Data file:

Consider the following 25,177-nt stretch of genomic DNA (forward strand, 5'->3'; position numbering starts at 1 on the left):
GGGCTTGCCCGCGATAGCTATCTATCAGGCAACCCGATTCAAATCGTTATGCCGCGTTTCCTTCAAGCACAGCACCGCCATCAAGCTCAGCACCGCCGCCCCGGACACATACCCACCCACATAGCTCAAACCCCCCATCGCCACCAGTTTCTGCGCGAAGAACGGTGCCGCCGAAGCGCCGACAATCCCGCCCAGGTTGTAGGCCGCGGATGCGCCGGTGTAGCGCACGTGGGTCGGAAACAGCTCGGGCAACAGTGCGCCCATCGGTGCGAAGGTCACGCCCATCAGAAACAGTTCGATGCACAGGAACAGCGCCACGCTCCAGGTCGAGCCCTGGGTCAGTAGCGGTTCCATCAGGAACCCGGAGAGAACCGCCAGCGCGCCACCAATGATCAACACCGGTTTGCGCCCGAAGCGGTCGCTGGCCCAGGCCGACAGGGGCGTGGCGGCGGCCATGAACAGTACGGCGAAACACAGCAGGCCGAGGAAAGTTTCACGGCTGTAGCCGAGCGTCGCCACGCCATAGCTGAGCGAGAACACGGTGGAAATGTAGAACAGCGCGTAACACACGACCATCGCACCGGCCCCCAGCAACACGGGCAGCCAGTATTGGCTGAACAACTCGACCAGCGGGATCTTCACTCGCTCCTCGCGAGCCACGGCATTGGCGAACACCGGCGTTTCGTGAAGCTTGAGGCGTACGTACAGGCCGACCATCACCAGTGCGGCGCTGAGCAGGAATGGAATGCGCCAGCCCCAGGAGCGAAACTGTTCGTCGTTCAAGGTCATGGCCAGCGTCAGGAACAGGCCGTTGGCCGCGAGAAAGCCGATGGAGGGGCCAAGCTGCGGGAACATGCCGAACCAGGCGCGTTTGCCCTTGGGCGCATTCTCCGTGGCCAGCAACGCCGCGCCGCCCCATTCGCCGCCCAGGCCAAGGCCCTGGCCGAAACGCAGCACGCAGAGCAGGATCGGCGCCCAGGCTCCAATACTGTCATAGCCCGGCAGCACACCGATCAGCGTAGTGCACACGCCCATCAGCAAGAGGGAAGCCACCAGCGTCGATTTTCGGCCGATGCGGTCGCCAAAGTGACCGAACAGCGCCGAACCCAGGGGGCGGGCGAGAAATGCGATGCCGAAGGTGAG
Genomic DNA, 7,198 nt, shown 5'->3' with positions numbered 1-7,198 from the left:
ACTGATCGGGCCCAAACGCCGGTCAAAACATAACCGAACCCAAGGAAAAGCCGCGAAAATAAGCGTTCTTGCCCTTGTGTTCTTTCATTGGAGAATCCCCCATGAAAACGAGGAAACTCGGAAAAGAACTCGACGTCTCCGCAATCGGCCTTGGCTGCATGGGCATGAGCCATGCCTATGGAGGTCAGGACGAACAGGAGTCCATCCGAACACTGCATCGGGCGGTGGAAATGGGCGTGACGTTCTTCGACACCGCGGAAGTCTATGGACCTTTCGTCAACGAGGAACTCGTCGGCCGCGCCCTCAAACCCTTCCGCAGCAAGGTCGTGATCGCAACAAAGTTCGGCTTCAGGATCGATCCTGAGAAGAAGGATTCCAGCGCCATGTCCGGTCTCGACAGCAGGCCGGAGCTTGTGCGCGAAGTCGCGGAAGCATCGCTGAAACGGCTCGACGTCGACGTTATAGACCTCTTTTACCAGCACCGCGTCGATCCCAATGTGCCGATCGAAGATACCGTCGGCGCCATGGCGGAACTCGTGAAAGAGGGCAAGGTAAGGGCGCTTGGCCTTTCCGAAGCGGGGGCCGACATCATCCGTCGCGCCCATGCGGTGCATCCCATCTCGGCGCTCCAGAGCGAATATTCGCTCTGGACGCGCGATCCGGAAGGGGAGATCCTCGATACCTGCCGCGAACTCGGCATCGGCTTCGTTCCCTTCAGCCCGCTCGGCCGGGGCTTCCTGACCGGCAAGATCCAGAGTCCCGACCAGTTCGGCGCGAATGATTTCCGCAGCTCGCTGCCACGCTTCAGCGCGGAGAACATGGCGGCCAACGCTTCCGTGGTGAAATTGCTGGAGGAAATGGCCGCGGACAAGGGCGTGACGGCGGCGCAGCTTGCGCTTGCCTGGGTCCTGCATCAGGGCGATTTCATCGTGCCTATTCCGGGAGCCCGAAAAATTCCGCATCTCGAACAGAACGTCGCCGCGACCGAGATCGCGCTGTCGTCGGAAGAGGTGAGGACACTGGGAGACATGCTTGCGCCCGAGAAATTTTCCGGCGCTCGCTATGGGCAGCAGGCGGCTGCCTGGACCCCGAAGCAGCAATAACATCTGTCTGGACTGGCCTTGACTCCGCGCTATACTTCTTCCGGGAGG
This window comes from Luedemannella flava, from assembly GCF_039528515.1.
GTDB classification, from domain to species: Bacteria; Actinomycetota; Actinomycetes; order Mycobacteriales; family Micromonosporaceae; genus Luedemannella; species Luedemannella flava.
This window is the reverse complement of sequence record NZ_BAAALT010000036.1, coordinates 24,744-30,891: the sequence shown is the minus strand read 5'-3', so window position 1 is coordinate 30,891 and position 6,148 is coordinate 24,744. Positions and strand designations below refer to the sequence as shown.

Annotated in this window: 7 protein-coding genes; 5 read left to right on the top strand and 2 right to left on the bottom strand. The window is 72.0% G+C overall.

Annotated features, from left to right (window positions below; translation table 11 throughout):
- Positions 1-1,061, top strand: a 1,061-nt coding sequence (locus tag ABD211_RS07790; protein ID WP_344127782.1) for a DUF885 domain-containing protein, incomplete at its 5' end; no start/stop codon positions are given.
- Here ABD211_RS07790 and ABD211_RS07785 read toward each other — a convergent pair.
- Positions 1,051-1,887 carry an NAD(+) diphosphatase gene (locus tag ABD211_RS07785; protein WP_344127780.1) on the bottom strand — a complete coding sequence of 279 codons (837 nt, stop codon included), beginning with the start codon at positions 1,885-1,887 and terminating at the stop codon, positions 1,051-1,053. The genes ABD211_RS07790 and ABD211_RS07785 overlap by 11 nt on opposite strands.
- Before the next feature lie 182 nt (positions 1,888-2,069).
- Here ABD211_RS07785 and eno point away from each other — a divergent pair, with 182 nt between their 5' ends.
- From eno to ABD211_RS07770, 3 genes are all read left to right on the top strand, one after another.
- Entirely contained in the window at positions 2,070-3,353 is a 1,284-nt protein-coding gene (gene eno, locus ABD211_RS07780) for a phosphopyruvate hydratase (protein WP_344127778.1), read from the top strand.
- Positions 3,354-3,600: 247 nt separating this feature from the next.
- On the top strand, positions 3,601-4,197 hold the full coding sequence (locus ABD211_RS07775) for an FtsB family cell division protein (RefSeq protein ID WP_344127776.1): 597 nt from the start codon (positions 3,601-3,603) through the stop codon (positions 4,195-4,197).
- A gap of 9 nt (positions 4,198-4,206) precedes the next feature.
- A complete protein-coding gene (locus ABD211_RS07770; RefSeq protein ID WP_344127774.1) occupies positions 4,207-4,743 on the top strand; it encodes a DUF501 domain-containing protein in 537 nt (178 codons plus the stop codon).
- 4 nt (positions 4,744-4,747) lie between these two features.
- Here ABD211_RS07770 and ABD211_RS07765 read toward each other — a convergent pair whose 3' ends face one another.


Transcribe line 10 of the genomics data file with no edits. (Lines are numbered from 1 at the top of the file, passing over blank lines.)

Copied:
- Positions 1-1,061, top strand: a 1,061-nt coding sequence (locus tag ABD211_RS07790; protein ID WP_344127782.1) for a DUF885 domain-containing protein, incomplete at its 5' end; no start/stop codon positions are given.